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June 14th, 2004, 11:45 PM
Tutorial: Apache 2.0.49 and PHP 4.3.7!
DISCLAIMER: I'm already aware that there are pages on how to install Apache and PHP together, both static binary and dynamic shared-module, but I haven't seen one here so I figured I'd put one out for those looking to get into PHP and web-serving.
What this covers
How to install both Apache 2.0.49 and PHP 4.3.7 with optional database configurations.
What operating system you will need
You will need to be running a linux distribution of sorts (Redhat, Slackware, Debian ... just to name a few). Anything up-to-date will suffice just fine and it doesn't matter that you probably will only be serving to yourself since this is a tutorial for one to learn.
What do you mean, serving?
When you have a service like a web server, an ftp server, a telnet server (ick ick), an ssh daemon, etc...you will need to be able to reach the outside world (internet). Most common ports are 21 for FTP, 22 for SSH, 23 for telnet, 25 for SMTP, and 80 for a web server. Chances are, one's ISP will not allow such serving from the router level however there are certain ways around that that I won't divulge here. For now, being able to see your own web page from your own intranet (not to be confused with internet), you'll be on your way to learn more about serving out.
What if I already run apache?
That's great because then you already have an idea of web serving, however, there are steps that have to be taken if you're trying to actually serve out dynamic pages that are based off of PHP. We'll get to that later though.
Ok, what software do I need to get?
For now, all you need is Apache 2.0.49 (we're going to work with the Apache 2.0.x release, not 1.3.x) and PHP 4.3.7 (the last major relase of PHP 4).
You'll have to either use sudo or log in as root (sudo su -, enter password) to do the following.
The above will install Apache 2.0.49 with the enable-so variable set to enabled into the default directory /usr/local/apache2.
$ /home/kellert > su -
root's password entered
# /root >tar zxvf httpd-2.0.49.tar.gz
# /root >cd httpd-2.0.49
# /root/httpd-2.0.49 >./configure --enable-so
... configuration goes along here ...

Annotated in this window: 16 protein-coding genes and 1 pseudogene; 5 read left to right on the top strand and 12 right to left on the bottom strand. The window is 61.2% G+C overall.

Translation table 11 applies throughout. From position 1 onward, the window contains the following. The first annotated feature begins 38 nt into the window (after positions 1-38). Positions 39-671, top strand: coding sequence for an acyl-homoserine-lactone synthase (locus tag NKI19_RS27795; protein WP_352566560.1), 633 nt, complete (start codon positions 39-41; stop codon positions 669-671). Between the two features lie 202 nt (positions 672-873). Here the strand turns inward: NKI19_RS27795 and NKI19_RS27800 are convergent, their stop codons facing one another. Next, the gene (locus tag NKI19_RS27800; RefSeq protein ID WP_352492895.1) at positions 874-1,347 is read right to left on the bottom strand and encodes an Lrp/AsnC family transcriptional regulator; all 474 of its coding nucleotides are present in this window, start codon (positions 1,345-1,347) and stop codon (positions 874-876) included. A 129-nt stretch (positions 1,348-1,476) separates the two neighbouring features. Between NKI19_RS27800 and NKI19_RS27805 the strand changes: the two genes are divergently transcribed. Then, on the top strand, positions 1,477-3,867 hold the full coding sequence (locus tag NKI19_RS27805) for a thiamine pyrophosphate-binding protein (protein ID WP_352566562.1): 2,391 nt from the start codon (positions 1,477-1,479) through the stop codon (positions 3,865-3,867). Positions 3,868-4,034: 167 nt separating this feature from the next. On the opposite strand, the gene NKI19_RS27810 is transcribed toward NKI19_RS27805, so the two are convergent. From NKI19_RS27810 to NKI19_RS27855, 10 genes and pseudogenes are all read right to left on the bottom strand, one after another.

# /root/httpd-2.0.49 >make
# /root/httpd-2.0.49 >make install
Continuing on, now for the installation of PHP.
The above will install PHP 4.3.7 and will be set to run under Apache, using Apache 2's apxs. If you are using a database such as PostgreSQL or mySQL, you would add the option '--with-pgsql' or '--with-mysql' but that's much later on if you're just starting now. With PHP installed into /usr/local/lib/php, you now have the entire package including all of the PEAR structures.
# /root/httpd-2.0.49 >cd ..
# /root >cd php-4.3.7
# /root/php-4.3.7 >./configure --with-apxs2=/usr/local/apache2/bin/apxs
... configuration goes along here ...
# /root/php-4.3.7 >make
# /root/php-4.3.7 >make install
# /root/php-4.3.7 >[b]cp php.ini-dis /usr/local/lib/php.ini
At this time, you now have Apache 2.0.49 and PHP 4.3.7 installed. Now all you have to do is muck with the httpd.conf configuration file and crank her up!
At this point, your httpd.conf should be set up. If you have already changed your httpd.conf because of previous installations, etc, then you will only have to do the above otherwise if you're looking for cgi, virtual hosts, etc, that's a whole other tutorial, hehe.
# /root/php-4.3.7 >cd /usr/local/apache2/conf
# /usr/local/apache2/conf >vi httpd.conf
# LoadModule foo_module module/mod_foo.so
LoadModule php4_module modules/libphp4.so
Enter wherever you want:
AddType application/x-gzip .gz .tgz
AddType application/x-httpd-php .php
AddType application/x-httpd-php-source .phps
All should be good and you should only have to do the following:
If it's correct, you'll get nothing and be returned to the command line, otherwise it'll tell you where the errors are.
# /usr/local/apache2/conf >../bin/apachectl start
To test your new php skillz!
# /usr/local/apache2/conf >cd ../htdocs
# /usr/local/apache2/htdocs >vi index.php
In the above file, index.php, put the following:
If you're successful, you'll be able to see the PHP information page which will display a veritable plethora of information about PHP, how it was configured, the coloring scheme, etc etc and etc.
At this point, you're ready for some tutorials and some easy programs. I recommend the following sites for php knowledge.
www.php.net - has everything you need including tutorials and function lookups, etc.
www.phpfreaks.com - another very good site with forums for everything from installation to advanced work to code snippets to people seeking work, etc.
I hope this tutorial is helpful and while I'm not very adept at writing them, I did want everyone who's looking for dynamic page content to be able to learn like I did. It's a very easy step to take once you're comfortable with apache and php to get into database management and from there, your journey into real dynamic content has just begun.
And just a shameless plug for my favorite database: long live PostgreSQL! Hee hee...
EDIT: if there's anyone else that can offer advice to those learning PHP and Apache, I'd appreciate the input!
We the willing, led by the unknowing, have been doing the impossible for the ungrateful. We have done so much with so little for so long that we are now qualified to do just about anything with almost nothing.